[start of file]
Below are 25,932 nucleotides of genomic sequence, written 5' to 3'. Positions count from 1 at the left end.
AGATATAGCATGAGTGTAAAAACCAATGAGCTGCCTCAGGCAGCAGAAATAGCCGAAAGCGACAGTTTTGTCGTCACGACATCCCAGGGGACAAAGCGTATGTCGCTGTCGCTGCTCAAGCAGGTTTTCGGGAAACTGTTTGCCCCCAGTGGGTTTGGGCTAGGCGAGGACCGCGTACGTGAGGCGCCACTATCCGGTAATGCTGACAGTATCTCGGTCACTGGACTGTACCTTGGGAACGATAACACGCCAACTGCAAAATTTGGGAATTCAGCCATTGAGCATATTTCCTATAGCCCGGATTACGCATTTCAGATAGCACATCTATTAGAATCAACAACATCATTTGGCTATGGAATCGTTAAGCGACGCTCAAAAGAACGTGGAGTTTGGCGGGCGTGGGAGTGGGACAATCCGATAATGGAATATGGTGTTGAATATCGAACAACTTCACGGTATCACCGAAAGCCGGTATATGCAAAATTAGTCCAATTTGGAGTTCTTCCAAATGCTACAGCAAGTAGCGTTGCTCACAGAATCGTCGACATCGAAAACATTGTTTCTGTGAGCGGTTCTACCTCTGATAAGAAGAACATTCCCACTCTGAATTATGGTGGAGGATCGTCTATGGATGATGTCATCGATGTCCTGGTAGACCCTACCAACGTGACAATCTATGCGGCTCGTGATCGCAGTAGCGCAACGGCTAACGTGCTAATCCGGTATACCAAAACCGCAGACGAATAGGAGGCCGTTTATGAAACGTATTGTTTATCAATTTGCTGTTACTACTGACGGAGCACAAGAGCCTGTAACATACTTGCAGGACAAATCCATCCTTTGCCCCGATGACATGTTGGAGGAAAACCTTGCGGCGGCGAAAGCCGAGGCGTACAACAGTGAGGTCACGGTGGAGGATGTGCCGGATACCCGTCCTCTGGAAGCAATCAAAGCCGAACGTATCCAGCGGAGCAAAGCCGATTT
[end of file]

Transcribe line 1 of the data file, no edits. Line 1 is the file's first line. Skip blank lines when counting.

Below are 25,932 nucleotides of genomic sequence, written 5' to 3'. Positions count from 1 at the left end.